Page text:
Employers should ignore scare stories on positive action, says equalities minister
Equalities minister Lynne Featherstone (pictured) defended the Government's support for positive action yesterday, as her department published guidelines to that section of last year's Equality Act.
The Liberal Democrat MP for Hornsey and Wood Green said that employers should focus on the facts rather than listening to scaremongering.
Legislation on positive action is due to take effect from 6 April. Under Section 159 of the 2010 Equality Act, employers will be allowed to pick – from two or more of equal merit – a candidate from a group that is "under-represented" in the workforce.
The act lists nine 'protected characteristics': age, disability, gender reassignment, marriage and civil partnership, pregnancy and maternity, race, religion or belief, sex and sexual orientation.
According to the Home Office, positive action differs from positive discrimination because the former emphasises that recruitment must still be based on merit, whereas positive discrimination, which remains illegal, can lead to less merited candidates being awarded positions.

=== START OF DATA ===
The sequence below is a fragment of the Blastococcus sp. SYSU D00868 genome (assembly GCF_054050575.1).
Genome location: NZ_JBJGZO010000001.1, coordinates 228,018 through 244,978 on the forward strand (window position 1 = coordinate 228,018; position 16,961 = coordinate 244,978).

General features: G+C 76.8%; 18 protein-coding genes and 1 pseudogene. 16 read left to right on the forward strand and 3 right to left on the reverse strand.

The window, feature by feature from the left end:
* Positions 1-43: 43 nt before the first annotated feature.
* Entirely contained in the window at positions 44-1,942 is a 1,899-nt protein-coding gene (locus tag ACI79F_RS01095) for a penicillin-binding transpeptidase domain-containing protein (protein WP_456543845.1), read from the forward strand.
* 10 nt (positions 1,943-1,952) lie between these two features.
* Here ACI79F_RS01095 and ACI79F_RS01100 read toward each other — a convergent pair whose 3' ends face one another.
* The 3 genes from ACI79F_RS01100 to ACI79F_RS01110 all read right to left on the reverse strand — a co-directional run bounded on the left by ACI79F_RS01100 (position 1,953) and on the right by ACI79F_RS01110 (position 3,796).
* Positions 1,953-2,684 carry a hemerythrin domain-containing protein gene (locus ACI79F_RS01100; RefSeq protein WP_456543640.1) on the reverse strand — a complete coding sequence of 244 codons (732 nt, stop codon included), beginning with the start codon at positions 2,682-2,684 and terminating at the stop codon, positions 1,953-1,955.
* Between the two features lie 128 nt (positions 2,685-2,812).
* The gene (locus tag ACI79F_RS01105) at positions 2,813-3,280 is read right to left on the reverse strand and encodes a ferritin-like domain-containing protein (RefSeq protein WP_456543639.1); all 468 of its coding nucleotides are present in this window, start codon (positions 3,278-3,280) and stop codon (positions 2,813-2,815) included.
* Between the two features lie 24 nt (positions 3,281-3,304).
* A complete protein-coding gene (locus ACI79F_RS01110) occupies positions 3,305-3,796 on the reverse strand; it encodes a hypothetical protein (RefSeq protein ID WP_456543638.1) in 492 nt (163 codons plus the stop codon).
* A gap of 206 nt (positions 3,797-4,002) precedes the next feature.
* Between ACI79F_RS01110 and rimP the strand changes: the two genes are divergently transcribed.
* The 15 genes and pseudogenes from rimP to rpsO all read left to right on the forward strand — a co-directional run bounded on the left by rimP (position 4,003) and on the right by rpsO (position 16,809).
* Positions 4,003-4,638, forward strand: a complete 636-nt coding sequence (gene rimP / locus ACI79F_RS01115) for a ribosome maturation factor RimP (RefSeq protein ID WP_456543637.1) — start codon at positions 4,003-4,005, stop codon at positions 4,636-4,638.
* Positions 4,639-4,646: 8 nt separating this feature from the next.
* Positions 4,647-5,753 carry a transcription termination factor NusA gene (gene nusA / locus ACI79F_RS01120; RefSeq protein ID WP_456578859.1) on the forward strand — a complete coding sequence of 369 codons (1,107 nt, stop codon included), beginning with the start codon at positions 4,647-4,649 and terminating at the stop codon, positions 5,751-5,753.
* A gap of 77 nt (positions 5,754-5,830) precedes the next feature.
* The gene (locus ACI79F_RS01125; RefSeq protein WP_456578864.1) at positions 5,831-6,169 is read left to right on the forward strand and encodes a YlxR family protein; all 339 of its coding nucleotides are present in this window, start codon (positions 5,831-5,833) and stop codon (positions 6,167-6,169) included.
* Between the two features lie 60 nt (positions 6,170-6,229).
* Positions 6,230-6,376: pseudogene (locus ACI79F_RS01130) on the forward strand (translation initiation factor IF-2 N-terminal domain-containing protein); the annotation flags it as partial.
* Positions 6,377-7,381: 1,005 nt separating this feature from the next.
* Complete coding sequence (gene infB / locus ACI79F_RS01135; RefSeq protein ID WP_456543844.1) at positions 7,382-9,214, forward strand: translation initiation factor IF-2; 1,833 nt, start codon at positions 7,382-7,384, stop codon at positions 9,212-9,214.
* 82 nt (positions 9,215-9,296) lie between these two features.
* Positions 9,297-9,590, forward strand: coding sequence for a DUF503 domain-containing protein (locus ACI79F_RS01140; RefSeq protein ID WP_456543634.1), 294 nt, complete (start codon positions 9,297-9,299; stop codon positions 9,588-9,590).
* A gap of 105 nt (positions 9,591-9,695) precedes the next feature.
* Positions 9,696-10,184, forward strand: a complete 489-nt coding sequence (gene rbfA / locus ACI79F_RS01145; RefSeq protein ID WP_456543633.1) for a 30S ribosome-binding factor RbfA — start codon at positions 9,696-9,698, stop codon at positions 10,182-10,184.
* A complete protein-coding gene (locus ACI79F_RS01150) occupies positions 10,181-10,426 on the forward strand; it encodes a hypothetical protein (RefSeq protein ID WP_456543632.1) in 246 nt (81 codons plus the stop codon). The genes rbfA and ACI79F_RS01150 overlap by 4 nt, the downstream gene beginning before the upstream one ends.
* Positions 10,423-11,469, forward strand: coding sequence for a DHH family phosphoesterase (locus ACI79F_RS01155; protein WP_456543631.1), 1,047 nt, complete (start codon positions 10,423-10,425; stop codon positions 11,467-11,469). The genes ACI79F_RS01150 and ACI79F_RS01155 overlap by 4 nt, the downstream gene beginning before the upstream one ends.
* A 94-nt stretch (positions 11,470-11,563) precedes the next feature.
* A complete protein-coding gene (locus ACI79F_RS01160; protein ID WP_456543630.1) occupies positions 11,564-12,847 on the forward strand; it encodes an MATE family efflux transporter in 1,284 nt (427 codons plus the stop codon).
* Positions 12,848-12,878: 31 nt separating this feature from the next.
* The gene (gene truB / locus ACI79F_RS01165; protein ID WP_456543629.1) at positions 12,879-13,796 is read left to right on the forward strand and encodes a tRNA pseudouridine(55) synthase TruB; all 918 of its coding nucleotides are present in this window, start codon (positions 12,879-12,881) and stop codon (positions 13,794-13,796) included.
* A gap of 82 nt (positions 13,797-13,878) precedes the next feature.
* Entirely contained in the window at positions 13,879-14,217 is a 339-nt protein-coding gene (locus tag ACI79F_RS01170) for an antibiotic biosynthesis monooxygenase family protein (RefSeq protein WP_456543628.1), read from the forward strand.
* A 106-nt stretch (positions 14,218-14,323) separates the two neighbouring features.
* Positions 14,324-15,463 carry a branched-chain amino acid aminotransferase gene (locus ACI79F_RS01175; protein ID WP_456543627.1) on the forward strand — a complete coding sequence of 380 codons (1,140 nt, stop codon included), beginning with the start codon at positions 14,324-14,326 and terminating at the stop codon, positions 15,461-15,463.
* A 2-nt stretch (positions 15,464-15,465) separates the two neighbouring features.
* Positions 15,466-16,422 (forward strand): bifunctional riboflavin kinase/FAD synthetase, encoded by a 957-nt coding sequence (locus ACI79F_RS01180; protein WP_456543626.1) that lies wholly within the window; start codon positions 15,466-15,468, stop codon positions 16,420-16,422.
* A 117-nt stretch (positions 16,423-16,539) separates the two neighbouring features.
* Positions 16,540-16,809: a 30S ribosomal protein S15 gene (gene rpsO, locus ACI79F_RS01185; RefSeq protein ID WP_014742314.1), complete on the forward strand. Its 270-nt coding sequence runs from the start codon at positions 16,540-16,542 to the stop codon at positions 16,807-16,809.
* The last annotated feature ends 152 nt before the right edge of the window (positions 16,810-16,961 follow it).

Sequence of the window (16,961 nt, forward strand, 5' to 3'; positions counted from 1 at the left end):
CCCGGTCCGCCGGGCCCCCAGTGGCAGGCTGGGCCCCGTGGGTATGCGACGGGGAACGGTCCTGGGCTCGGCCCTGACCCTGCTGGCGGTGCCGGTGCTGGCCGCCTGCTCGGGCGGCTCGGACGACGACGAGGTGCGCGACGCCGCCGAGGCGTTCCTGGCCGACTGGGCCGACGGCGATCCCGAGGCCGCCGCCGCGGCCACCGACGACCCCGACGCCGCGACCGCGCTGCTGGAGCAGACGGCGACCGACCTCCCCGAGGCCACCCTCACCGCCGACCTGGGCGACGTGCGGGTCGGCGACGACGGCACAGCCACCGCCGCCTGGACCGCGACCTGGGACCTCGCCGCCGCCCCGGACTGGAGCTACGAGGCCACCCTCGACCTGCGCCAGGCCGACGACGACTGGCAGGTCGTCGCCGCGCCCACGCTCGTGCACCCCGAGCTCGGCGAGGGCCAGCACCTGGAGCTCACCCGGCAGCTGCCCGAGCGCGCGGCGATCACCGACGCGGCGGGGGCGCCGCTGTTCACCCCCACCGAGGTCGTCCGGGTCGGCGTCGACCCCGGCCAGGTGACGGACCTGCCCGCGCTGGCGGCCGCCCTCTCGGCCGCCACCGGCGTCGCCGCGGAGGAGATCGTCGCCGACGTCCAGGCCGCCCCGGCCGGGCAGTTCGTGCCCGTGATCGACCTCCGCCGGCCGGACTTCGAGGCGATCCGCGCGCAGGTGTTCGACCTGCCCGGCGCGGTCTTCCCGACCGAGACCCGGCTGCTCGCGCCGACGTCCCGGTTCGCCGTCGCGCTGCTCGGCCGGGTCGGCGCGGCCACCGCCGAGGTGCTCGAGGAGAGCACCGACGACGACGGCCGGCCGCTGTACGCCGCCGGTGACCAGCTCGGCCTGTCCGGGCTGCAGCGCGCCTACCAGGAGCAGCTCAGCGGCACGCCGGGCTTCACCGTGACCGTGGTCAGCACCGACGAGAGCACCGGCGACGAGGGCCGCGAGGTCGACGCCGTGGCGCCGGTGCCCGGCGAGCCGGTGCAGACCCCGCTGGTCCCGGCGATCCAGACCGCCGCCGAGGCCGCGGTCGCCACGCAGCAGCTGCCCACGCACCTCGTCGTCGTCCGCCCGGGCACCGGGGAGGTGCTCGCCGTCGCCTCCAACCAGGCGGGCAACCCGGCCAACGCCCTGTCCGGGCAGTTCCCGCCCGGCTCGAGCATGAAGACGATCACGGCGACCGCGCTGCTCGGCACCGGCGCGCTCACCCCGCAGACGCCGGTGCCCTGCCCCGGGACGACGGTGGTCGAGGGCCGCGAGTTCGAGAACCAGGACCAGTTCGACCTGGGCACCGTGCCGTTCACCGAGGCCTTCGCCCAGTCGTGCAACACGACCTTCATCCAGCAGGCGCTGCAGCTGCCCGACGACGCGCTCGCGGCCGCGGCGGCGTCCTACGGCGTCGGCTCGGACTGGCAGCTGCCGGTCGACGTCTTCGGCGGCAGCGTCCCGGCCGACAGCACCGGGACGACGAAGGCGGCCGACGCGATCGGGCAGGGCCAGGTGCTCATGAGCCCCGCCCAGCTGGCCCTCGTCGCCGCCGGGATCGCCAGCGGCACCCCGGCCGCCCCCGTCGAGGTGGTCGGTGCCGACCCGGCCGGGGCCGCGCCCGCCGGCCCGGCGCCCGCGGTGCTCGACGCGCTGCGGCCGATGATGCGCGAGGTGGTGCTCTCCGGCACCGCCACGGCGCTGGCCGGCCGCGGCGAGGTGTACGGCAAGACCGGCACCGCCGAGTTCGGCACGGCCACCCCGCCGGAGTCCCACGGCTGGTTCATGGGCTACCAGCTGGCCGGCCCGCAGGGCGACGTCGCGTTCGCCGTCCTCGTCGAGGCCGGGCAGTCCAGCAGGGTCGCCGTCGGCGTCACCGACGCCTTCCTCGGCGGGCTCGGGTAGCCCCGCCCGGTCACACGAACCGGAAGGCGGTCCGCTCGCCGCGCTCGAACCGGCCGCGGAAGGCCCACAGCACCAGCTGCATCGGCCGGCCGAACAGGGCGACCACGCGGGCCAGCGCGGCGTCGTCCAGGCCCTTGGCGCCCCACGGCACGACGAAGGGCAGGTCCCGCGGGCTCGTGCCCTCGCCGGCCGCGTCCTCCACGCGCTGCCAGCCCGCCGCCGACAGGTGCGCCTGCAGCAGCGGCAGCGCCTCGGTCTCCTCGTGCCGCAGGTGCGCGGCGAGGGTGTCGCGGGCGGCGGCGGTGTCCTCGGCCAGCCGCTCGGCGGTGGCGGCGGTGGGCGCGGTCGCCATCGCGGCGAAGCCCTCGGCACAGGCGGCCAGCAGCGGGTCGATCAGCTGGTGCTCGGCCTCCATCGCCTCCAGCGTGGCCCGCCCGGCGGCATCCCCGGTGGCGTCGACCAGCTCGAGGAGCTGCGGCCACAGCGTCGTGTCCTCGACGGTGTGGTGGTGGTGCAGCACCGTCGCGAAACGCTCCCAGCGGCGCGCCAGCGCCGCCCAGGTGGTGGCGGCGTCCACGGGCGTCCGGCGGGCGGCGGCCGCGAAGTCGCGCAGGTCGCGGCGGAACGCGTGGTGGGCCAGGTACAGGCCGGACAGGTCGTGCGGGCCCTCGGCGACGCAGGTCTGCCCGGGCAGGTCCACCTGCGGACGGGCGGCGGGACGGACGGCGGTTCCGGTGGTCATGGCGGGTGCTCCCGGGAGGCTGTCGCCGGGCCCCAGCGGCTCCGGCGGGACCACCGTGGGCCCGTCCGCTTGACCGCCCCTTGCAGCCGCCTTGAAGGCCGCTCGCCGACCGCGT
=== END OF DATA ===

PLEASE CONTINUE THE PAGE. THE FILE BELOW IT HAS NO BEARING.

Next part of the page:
The use of positive discrimination will be entirely voluntary.
Featherstone added: "Despite what you might have read in some quarters, positive action is absolutely not about political correctness, or red tape, or quotas.
"It is about giving individual employers an extra tool they can use to help make the workplace fairer.
"Positive action has the potential to make a real difference in the workplace, but only if employers understand what they can do and how they can do it. That’s why we’ve produced straightforward guidance that explains exactly what positive action is all about."